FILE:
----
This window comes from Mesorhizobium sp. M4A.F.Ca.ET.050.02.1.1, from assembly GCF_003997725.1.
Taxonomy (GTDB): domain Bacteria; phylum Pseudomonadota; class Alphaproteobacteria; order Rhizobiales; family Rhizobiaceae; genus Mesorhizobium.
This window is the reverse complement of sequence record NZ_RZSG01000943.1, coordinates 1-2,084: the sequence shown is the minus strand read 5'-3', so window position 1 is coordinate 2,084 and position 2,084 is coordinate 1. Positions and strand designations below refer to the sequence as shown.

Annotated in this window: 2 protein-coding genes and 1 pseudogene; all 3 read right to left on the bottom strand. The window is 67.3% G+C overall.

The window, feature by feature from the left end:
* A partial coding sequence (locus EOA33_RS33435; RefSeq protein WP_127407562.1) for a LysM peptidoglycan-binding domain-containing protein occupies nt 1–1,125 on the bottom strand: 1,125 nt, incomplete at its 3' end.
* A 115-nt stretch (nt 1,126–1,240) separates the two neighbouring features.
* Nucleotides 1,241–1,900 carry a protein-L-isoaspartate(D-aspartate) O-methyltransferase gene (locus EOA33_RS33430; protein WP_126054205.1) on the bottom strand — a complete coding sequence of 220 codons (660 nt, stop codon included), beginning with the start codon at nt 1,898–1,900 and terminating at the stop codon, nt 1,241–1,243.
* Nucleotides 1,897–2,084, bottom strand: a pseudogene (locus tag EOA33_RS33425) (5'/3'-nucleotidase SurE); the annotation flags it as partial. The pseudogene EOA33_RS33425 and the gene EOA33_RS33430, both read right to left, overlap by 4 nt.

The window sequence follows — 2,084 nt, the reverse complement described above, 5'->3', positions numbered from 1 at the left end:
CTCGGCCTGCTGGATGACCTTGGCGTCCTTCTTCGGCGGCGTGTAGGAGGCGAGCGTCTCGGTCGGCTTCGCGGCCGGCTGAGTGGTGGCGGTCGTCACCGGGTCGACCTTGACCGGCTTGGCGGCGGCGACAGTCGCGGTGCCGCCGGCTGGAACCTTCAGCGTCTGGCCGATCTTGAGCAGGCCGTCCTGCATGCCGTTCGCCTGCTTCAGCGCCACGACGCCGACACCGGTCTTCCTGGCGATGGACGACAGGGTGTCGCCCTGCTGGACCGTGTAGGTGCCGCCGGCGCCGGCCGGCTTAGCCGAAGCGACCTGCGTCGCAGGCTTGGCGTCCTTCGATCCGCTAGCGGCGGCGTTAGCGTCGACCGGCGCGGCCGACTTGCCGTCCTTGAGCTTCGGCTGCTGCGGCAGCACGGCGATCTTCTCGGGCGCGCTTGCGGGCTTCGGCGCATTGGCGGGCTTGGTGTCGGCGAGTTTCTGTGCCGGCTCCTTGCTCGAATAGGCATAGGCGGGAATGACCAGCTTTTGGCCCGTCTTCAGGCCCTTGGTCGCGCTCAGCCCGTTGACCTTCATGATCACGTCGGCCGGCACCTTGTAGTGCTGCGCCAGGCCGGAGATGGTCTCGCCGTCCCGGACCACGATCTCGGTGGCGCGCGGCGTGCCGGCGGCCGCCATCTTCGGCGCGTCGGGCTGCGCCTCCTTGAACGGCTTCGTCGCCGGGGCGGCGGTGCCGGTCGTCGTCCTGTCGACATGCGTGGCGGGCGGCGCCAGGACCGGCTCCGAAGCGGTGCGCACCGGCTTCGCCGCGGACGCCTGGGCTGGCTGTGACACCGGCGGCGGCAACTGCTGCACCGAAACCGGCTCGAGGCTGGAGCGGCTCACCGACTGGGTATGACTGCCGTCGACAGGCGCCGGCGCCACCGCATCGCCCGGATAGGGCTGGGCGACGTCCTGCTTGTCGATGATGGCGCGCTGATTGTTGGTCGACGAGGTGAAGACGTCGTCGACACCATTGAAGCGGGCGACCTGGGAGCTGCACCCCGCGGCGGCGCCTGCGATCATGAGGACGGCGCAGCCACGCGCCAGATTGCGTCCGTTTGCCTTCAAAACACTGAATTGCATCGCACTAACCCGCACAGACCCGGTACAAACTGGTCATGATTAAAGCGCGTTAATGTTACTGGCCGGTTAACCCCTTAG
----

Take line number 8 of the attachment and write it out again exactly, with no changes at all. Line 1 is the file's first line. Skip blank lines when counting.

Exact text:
* Nucleotides 1,241–1,900 carry a protein-L-isoaspartate(D-aspartate) O-methyltransferase gene (locus EOA33_RS33430; protein WP_126054205.1) on the bottom strand — a complete coding sequence of 220 codons (660 nt, stop codon included), beginning with the start codon at nt 1,898–1,900 and terminating at the stop codon, nt 1,241–1,243.